Over the last 6 months I've been trying to bring about organizational change in order to improve the product development process, change how product development interacts with the rest of the business and to improve the productivity of my department.

As you would expect there were two central ideas to this strategy. Firstly I needed to change engineering practices and secondly I needed to change the management of those practices. It was time to kiss goodbye the traditional waterfall/gantt chart based project management time to move to agile methods.

I started by migrating the team to agile development methods (based on the fundamentals of extreme programming) whilst still retaining the documentation needed to support our ISO accreditation. This has been quite successful. The team understands the need to improve, and the actual methods of producing software are fairly easy to alter since it is an internal process (ie internal to my department). The only areas I still need them to improve relate to refactoring and code reviews. This will come with time and I am quite happy with things being at the stage they are at this point in time.

I've also been changing the management of the development process to Scrum. I tried to do this gradually for a number of reasons, the main one being that I was new to the organisation and didn't want to upset the apple cart or be seen as the newbie trying to change something when they didn't understand the corporate culture.

Well, suffice to say, my attempts at the gradual adoption of scrum have been a complete disaster. Why? Because I only implemented portions of Scrum under the thinking that I need to give people time to get used to the new methods before implementing more change, and that too much change too quickly would upset the organisation. For example, I instituted the daily meetings to foster open communications between the team and I set up the prioritisation of tasks (the backlog) so that the other areas of the business were aware of what was happening.
I moved to regular releases of the system - down to a 3 week period instead of 12 months - and because there was no clear product owner I fulfilled that role as well as taking on the role of ScrumMaster.

Instead of instituting a change for the better I managed to institute anarchy. Filling both roles of ProductOwner and ScrumMaster led to conflicts of interest over what was best for the company over what was best for the team - I broke the rules of Scrum myself by allowing constant chopping and changing of direction based on need and failed to communicate reasons for change with the rest of the business. Obviously these failures are my own fault and lack of time and business growth compounded the errors I was making.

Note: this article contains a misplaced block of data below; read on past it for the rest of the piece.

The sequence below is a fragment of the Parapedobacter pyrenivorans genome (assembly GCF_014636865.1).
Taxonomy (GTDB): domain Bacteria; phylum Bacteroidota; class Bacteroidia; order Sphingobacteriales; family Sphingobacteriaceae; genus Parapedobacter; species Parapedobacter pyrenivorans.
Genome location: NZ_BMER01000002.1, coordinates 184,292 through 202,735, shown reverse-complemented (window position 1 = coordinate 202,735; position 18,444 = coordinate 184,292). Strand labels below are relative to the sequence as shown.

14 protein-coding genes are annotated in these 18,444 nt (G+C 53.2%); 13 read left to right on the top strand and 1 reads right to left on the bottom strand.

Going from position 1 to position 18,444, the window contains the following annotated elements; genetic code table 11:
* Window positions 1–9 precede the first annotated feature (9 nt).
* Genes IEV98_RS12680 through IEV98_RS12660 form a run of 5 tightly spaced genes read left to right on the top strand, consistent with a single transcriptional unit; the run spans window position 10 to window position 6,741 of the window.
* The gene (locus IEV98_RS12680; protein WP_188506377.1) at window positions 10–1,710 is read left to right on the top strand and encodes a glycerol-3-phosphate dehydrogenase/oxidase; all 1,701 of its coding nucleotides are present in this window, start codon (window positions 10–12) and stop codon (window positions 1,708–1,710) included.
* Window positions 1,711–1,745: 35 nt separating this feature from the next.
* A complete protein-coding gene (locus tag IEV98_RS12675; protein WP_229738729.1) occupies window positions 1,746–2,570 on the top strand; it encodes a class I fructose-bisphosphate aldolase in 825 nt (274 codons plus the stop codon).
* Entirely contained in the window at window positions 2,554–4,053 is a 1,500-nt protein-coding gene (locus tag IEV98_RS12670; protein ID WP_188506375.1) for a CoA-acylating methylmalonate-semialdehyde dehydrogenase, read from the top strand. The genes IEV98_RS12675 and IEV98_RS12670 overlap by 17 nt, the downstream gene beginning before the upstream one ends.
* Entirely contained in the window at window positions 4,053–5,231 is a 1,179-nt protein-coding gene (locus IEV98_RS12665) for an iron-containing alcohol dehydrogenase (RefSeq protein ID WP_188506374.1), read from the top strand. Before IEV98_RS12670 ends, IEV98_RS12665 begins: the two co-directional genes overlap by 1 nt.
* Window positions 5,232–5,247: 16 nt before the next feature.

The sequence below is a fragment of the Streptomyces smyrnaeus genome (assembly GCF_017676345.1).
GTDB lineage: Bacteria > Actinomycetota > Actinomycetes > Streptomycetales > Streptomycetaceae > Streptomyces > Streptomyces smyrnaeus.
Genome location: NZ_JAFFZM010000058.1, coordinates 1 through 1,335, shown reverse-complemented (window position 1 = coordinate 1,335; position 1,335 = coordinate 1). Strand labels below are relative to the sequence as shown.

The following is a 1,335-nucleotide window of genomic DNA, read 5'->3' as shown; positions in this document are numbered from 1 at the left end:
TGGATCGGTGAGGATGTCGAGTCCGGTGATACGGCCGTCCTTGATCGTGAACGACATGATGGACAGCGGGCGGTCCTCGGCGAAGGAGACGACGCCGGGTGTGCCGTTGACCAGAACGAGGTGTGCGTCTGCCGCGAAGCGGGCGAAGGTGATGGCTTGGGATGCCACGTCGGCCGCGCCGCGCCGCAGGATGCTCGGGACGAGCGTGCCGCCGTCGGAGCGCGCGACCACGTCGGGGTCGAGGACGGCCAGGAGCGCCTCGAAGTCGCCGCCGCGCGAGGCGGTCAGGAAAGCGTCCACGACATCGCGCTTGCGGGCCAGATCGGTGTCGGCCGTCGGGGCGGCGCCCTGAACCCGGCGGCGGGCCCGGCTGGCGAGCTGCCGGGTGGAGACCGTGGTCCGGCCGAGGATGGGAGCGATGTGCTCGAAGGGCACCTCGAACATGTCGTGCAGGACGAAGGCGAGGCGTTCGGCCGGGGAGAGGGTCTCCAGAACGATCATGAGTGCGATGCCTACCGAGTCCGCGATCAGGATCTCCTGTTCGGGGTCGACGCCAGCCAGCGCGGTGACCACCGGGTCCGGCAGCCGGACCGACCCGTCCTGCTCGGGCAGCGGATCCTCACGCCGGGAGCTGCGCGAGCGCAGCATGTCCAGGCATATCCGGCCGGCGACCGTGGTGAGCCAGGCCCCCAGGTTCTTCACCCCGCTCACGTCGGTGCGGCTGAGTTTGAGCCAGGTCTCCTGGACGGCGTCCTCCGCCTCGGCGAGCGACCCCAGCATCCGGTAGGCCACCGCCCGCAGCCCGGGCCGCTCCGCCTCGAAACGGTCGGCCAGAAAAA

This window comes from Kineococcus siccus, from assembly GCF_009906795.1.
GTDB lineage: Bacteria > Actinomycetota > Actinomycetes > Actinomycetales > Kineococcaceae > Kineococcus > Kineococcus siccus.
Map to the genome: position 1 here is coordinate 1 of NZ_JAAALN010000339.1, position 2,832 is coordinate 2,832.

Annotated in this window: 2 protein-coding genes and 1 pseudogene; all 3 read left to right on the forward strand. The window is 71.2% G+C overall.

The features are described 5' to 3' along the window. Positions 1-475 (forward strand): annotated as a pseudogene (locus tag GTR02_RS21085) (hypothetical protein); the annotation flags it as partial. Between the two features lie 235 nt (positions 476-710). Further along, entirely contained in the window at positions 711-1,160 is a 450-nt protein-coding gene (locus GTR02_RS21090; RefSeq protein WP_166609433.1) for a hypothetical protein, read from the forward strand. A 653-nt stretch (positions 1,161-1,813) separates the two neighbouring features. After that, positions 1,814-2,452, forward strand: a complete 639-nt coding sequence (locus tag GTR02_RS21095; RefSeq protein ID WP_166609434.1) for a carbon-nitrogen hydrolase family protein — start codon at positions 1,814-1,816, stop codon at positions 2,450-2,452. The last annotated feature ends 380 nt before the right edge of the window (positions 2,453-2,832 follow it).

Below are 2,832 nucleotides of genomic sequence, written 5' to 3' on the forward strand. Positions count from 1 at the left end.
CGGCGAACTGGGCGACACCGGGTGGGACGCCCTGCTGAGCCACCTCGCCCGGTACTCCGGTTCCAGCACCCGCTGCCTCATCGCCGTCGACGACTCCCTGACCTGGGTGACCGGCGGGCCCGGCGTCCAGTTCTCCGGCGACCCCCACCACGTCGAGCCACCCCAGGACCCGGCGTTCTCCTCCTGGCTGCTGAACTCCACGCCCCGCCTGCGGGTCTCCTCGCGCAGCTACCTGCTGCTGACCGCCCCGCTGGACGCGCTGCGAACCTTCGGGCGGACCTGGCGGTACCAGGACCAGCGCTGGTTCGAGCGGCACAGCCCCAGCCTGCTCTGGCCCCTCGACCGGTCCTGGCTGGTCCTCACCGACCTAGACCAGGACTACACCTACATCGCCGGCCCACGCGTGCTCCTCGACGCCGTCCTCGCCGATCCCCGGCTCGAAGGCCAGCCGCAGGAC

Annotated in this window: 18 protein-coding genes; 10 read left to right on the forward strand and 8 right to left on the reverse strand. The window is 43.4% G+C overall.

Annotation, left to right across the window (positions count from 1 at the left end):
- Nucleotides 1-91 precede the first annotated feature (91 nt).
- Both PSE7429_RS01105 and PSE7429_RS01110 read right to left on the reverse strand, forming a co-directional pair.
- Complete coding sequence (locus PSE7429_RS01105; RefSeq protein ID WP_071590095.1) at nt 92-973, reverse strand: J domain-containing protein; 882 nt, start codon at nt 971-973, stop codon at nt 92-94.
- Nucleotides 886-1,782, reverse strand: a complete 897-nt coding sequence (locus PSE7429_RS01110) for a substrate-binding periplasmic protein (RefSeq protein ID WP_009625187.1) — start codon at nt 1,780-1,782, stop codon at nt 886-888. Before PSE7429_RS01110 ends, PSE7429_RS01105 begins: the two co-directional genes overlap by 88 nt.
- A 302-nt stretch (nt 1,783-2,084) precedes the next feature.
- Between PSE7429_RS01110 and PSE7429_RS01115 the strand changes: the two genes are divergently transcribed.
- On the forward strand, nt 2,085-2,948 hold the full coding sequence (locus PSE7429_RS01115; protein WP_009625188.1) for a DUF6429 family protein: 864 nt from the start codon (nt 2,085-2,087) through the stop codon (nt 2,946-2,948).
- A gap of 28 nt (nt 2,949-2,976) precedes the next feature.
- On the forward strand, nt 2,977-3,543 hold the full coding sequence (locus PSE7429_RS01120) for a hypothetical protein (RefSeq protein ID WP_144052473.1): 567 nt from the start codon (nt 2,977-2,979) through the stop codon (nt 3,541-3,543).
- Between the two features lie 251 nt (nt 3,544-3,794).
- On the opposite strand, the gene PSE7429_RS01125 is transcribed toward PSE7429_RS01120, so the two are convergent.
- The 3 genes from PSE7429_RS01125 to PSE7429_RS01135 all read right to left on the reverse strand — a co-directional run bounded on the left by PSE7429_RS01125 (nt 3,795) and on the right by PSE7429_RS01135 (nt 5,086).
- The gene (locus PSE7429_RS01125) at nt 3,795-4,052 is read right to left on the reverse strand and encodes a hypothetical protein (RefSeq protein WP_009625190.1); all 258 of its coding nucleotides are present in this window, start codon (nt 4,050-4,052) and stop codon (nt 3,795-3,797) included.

Unfortunately by not enforcing the rules of scrum, I allowed ad-hoc requests to be actioned, allowed staff to be pulled off for other non development work and as a result failed to get the team to own the process and to own the delivery of results.
I was doing the classic "tell you what to do and tell you when to do it" instead of letting the team self manage.
Effectively the daily meeting was a "report activity to Richard" session and was not acting as a team synchronisation meeting. Delivery commitments were estimates only with no repercussion for failure. The business saw the product backlog as just another way of tracking outstanding work requests but having no other value to the business.
The worst result was that without the team owning the product or the process they felt no responsibility for delivery. "Richard will tell me what to do next" was the common thought, and that was the last thing I wanted. It meant all responsibility was on my shoulders, made me the bottleneck for performance of the department, and prevented me from being able to scale up the team size.

As an aside to this, the organisation itself hardly changed. They still worked as before, promising customers unrealistic dates and expecting me to meet them. I failed to get through to the stakeholders that the team can only produce as much as they are willing to commit to. I failed to communicate the rules of no interference to them, and that it's "what to do, but not when to do it". The stakeholders were still pulling priorities all over the place and as both product owner and ScrumMaster I had to try and balance all of these competing issues.

In a nutshell it was a disaster.

If you are planning on implementing Scrum you need to do it treat it as an all-or-nothing change. I talked with my CEO about organisational change and the mess that I made and he told me that if I wanted things to change I had to "go to war with the company. State what I wanted to do and take no prisoners in implementing the change." The only real benefit of the anarchic state things were now in was that any change would be an improvement and likely to be received well by the organisation.

Learn from my mistakes. Scrum cannot be implemented in a piecemeal manner.

Update: Find out what things are like 9 months later